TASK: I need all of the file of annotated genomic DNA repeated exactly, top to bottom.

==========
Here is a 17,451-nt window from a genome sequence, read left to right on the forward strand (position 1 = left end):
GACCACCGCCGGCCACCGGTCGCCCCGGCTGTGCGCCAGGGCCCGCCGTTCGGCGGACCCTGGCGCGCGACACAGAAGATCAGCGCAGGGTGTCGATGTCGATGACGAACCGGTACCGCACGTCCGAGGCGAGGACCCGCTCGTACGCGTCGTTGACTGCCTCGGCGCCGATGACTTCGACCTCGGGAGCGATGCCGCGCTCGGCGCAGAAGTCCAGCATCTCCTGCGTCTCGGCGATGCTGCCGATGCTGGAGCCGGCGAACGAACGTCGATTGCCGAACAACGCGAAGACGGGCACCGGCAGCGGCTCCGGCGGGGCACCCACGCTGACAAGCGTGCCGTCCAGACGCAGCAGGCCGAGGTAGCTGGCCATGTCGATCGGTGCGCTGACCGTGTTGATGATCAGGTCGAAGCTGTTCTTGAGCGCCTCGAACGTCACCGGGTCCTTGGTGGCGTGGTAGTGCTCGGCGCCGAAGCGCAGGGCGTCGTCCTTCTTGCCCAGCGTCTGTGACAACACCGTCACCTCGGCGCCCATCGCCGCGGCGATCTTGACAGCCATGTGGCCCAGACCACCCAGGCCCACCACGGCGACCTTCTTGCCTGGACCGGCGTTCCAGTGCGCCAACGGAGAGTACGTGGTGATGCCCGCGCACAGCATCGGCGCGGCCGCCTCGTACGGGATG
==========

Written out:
Here is a 17,451-nt window from a genome sequence, read left to right on the forward strand (position 1 = left end):
GACCACCGCCGGCCACCGGTCGCCCCGGCTGTGCGCCAGGGCCCGCCGTTCGGCGGACCCTGGCGCGCGACACAGAAGATCAGCGCAGGGTGTCGATGTCGATGACGAACCGGTACCGCACGTCCGAGGCGAGGACCCGCTCGTACGCGTCGTTGACTGCCTCGGCGCCGATGACTTCGACCTCGGGAGCGATGCCGCGCTCGGCGCAGAAGTCCAGCATCTCCTGCGTCTCGGCGATGCTGCCGATGCTGGAGCCGGCGAACGAACGTCGATTGCCGAACAACGCGAAGACGGGCACCGGCAGCGGCTCCGGCGGGGCACCCACGCTGACAAGCGTGCCGTCCAGACGCAGCAGGCCGAGGTAGCTGGCCATGTCGATCGGTGCGCTGACCGTGTTGATGATCAGGTCGAAGCTGTTCTTGAGCGCCTCGAACGTCACCGGGTCCTTGGTGGCGTGGTAGTGCTCGGCGCCGAAGCGCAGGGCGTCGTCCTTCTTGCCCAGCGTCTGTGACAACACCGTCACCTCGGCGCCCATCGCCGCGGCGATCTTGACAGCCATGTGGCCCAGACCACCCAGGCCCACCACGGCGACCTTCTTGCCTGGACCGGCGTTCCAGTGCGCCAACGGAGAGTACGTGGTGATGCCCGCGCACAGCATCGGCGCGGCCGCCTCGTACGGGATG